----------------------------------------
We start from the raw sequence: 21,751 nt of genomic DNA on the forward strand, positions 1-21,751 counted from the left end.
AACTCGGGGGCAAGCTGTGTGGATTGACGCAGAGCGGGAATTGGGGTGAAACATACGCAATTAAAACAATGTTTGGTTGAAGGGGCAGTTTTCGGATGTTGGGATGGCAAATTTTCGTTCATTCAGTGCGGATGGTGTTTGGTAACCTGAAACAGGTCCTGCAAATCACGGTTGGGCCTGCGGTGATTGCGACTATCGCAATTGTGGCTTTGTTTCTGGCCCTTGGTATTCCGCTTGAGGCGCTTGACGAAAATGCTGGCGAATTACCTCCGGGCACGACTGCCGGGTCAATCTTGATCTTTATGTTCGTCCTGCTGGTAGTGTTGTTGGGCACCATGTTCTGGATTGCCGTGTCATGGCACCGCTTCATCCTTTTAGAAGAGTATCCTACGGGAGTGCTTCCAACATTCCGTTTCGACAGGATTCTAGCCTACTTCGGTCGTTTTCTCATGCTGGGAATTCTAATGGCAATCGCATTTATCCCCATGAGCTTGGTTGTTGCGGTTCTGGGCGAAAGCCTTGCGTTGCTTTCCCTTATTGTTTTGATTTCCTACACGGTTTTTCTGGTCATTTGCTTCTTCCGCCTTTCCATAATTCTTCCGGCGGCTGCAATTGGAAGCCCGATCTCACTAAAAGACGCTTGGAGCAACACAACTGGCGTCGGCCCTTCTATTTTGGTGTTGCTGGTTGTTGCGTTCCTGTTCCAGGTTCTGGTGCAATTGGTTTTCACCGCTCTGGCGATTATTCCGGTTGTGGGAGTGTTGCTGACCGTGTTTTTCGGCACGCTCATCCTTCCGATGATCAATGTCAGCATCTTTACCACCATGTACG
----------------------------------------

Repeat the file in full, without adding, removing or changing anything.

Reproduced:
We start from the raw sequence: 21,751 nt of genomic DNA on the forward strand, positions 1-21,751 counted from the left end.
AACTCGGGGGCAAGCTGTGTGGATTGACGCAGAGCGGGAATTGGGGTGAAACATACGCAATTAAAACAATGTTTGGTTGAAGGGGCAGTTTTCGGATGTTGGGATGGCAAATTTTCGTTCATTCAGTGCGGATGGTGTTTGGTAACCTGAAACAGGTCCTGCAAATCACGGTTGGGCCTGCGGTGATTGCGACTATCGCAATTGTGGCTTTGTTTCTGGCCCTTGGTATTCCGCTTGAGGCGCTTGACGAAAATGCTGGCGAATTACCTCCGGGCACGACTGCCGGGTCAATCTTGATCTTTATGTTCGTCCTGCTGGTAGTGTTGTTGGGCACCATGTTCTGGATTGCCGTGTCATGGCACCGCTTCATCCTTTTAGAAGAGTATCCTACGGGAGTGCTTCCAACATTCCGTTTCGACAGGATTCTAGCCTACTTCGGTCGTTTTCTCATGCTGGGAATTCTAATGGCAATCGCATTTATCCCCATGAGCTTGGTTGTTGCGGTTCTGGGCGAAAGCCTTGCGTTGCTTTCCCTTATTGTTTTGATTTCCTACACGGTTTTTCTGGTCATTTGCTTCTTCCGCCTTTCCATAATTCTTCCGGCGGCTGCAATTGGAAGCCCGATCTCACTAAAAGACGCTTGGAGCAACACAACTGGCGTCGGCCCTTCTATTTTGGTGTTGCTGGTTGTTGCGTTCCTGTTCCAGGTTCTGGTGCAATTGGTTTTCACCGCTCTGGCGATTATTCCGGTTGTGGGAGTGTTGCTGACCGTGTTTTTCGGCACGCTCATCCTTCCGATGATCAATGTCAGCATCTTTACCACCATGTACG